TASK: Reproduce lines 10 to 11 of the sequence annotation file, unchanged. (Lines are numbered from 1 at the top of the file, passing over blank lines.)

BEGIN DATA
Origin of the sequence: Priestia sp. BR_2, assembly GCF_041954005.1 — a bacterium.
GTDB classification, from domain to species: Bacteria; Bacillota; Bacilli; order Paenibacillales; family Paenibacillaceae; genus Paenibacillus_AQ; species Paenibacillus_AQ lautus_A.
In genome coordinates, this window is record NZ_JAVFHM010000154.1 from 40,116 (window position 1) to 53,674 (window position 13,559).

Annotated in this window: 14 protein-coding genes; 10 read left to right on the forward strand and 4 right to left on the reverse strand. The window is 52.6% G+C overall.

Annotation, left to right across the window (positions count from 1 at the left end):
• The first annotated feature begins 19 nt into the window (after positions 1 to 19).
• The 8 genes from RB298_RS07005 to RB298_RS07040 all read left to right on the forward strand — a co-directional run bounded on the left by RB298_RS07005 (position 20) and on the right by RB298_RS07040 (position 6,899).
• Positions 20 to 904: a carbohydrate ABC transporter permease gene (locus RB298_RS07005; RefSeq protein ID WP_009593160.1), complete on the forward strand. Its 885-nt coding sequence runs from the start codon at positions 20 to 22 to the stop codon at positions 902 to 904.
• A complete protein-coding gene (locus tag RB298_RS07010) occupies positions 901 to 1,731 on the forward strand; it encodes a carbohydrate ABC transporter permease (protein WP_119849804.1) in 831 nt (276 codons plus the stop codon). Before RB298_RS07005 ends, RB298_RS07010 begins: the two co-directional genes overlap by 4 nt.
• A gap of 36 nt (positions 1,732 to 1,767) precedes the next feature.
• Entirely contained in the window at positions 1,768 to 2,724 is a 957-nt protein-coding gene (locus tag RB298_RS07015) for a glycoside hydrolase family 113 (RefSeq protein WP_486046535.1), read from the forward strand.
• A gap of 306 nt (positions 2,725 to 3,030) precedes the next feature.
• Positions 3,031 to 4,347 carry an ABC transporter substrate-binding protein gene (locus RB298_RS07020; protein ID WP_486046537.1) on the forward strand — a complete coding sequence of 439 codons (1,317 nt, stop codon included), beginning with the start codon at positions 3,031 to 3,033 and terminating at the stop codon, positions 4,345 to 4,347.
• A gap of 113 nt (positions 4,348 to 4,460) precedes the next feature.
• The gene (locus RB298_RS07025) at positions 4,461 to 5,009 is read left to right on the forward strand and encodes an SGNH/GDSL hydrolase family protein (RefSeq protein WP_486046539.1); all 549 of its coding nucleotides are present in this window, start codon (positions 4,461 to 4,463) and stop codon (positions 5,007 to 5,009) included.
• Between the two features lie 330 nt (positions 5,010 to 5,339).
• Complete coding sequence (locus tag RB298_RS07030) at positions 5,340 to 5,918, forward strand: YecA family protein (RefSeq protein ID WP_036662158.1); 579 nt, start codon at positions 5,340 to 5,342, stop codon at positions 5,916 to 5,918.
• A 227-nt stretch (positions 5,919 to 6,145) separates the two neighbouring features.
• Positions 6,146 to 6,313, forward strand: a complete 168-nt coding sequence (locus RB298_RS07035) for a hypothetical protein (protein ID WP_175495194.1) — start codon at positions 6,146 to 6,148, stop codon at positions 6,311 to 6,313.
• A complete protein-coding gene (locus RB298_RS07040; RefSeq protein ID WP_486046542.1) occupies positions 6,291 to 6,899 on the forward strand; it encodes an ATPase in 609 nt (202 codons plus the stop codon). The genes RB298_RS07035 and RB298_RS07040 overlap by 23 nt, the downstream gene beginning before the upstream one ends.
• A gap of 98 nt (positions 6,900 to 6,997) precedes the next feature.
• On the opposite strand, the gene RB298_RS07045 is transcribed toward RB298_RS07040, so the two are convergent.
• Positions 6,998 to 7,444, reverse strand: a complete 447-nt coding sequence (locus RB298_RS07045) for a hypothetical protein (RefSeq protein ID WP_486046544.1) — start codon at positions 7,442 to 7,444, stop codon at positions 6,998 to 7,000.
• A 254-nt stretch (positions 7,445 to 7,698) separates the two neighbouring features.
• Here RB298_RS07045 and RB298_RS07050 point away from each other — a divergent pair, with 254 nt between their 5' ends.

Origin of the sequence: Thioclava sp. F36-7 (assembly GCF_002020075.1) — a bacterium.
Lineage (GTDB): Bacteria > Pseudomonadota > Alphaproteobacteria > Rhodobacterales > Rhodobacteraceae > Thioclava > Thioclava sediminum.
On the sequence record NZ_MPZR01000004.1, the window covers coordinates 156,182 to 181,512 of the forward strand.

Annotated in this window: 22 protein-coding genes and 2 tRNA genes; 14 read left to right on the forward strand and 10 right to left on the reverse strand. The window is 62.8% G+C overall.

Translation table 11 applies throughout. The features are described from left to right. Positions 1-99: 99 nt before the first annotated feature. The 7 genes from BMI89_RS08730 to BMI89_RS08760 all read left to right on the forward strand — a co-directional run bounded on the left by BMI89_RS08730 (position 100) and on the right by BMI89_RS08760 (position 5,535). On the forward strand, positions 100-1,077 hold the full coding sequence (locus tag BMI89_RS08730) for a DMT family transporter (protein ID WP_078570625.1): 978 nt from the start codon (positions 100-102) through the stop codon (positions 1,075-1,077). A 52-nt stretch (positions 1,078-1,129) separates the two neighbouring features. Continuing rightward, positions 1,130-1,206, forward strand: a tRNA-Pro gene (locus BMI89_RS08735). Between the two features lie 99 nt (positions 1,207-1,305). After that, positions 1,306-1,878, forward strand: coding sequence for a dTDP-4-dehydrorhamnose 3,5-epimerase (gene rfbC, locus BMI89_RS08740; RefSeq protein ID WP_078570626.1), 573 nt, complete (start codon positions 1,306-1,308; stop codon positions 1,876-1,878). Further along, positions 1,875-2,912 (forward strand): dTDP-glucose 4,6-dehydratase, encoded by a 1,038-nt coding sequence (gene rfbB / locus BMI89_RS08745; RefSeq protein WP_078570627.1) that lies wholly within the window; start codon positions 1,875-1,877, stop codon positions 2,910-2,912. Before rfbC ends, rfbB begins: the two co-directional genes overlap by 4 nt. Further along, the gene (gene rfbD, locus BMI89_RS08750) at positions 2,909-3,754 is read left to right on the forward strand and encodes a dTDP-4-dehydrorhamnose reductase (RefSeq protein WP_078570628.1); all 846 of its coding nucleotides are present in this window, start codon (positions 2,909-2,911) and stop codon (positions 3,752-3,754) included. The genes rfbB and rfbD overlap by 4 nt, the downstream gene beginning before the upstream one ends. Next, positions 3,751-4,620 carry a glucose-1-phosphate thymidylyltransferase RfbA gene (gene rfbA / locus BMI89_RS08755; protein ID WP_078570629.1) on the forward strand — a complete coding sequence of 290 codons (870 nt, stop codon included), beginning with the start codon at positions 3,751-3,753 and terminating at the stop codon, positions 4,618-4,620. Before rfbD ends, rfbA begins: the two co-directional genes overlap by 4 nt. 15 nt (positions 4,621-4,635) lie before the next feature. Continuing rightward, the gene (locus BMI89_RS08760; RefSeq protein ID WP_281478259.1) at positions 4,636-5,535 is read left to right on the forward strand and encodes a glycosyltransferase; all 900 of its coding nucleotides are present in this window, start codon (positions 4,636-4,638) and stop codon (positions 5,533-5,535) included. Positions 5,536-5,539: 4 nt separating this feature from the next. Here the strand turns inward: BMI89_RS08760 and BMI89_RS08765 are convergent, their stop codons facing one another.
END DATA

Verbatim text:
• A gap of 36 nt (positions 1,732 to 1,767) precedes the next feature.
• Entirely contained in the window at positions 1,768 to 2,724 is a 957-nt protein-coding gene (locus tag RB298_RS07015) for a glycoside hydrolase family 113 (RefSeq protein WP_486046535.1), read from the forward strand.